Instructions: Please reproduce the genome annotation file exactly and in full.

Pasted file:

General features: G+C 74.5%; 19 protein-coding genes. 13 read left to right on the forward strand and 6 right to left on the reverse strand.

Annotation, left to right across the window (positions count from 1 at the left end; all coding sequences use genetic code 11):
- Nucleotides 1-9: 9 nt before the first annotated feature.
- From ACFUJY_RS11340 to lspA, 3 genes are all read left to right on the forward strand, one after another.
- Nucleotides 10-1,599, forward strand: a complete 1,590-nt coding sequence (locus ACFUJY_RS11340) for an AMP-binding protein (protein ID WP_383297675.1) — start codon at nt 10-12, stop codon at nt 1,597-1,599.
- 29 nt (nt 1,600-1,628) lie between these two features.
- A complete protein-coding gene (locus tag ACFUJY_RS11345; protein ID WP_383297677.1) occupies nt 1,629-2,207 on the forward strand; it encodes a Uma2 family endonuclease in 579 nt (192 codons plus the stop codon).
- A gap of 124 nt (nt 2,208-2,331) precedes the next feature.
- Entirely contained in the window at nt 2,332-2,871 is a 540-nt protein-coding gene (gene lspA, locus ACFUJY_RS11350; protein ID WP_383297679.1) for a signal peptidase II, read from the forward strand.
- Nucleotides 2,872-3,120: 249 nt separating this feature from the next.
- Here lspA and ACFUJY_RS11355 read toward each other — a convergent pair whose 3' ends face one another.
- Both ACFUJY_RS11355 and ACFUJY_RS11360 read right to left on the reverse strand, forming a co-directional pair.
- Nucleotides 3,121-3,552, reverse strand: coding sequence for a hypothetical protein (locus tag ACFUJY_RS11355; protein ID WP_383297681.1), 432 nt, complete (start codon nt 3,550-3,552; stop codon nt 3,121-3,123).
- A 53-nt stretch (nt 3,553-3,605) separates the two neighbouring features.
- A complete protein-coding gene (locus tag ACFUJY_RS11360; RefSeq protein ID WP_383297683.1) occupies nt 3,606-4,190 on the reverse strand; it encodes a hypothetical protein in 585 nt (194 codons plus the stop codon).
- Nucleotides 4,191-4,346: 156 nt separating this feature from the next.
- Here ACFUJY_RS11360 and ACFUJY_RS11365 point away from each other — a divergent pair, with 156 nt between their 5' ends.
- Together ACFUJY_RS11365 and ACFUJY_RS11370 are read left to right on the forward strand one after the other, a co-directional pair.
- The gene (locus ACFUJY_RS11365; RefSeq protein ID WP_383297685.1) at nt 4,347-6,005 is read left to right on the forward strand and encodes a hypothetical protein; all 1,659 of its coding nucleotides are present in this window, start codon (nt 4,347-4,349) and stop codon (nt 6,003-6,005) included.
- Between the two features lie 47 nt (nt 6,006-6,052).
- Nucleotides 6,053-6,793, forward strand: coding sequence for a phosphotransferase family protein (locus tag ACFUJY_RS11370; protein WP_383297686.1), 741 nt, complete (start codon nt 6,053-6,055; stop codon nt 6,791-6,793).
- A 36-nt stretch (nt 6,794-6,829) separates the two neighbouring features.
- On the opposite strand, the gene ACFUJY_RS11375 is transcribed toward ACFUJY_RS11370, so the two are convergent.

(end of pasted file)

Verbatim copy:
General features: G+C 74.5%; 19 protein-coding genes. 13 read left to right on the forward strand and 6 right to left on the reverse strand.

Annotation, left to right across the window (positions count from 1 at the left end; all coding sequences use genetic code 11):
- Nucleotides 1-9: 9 nt before the first annotated feature.
- From ACFUJY_RS11340 to lspA, 3 genes are all read left to right on the forward strand, one after another.
- Nucleotides 10-1,599, forward strand: a complete 1,590-nt coding sequence (locus ACFUJY_RS11340) for an AMP-binding protein (protein ID WP_383297675.1) — start codon at nt 10-12, stop codon at nt 1,597-1,599.
- 29 nt (nt 1,600-1,628) lie between these two features.
- A complete protein-coding gene (locus tag ACFUJY_RS11345; protein ID WP_383297677.1) occupies nt 1,629-2,207 on the forward strand; it encodes a Uma2 family endonuclease in 579 nt (192 codons plus the stop codon).
- A gap of 124 nt (nt 2,208-2,331) precedes the next feature.
- Entirely contained in the window at nt 2,332-2,871 is a 540-nt protein-coding gene (gene lspA, locus ACFUJY_RS11350; protein ID WP_383297679.1) for a signal peptidase II, read from the forward strand.
- Nucleotides 2,872-3,120: 249 nt separating this feature from the next.
- Here lspA and ACFUJY_RS11355 read toward each other — a convergent pair whose 3' ends face one another.
- Both ACFUJY_RS11355 and ACFUJY_RS11360 read right to left on the reverse strand, forming a co-directional pair.
- Nucleotides 3,121-3,552, reverse strand: coding sequence for a hypothetical protein (locus tag ACFUJY_RS11355; protein ID WP_383297681.1), 432 nt, complete (start codon nt 3,550-3,552; stop codon nt 3,121-3,123).
- A 53-nt stretch (nt 3,553-3,605) separates the two neighbouring features.
- A complete protein-coding gene (locus tag ACFUJY_RS11360; RefSeq protein ID WP_383297683.1) occupies nt 3,606-4,190 on the reverse strand; it encodes a hypothetical protein in 585 nt (194 codons plus the stop codon).
- Nucleotides 4,191-4,346: 156 nt separating this feature from the next.
- Here ACFUJY_RS11360 and ACFUJY_RS11365 point away from each other — a divergent pair, with 156 nt between their 5' ends.
- Together ACFUJY_RS11365 and ACFUJY_RS11370 are read left to right on the forward strand one after the other, a co-directional pair.
- The gene (locus ACFUJY_RS11365; RefSeq protein ID WP_383297685.1) at nt 4,347-6,005 is read left to right on the forward strand and encodes a hypothetical protein; all 1,659 of its coding nucleotides are present in this window, start codon (nt 4,347-4,349) and stop codon (nt 6,003-6,005) included.
- Between the two features lie 47 nt (nt 6,006-6,052).
- Nucleotides 6,053-6,793, forward strand: coding sequence for a phosphotransferase family protein (locus tag ACFUJY_RS11370; protein WP_383297686.1), 741 nt, complete (start codon nt 6,053-6,055; stop codon nt 6,791-6,793).
- A 36-nt stretch (nt 6,794-6,829) separates the two neighbouring features.
- On the opposite strand, the gene ACFUJY_RS11375 is transcribed toward ACFUJY_RS11370, so the two are convergent.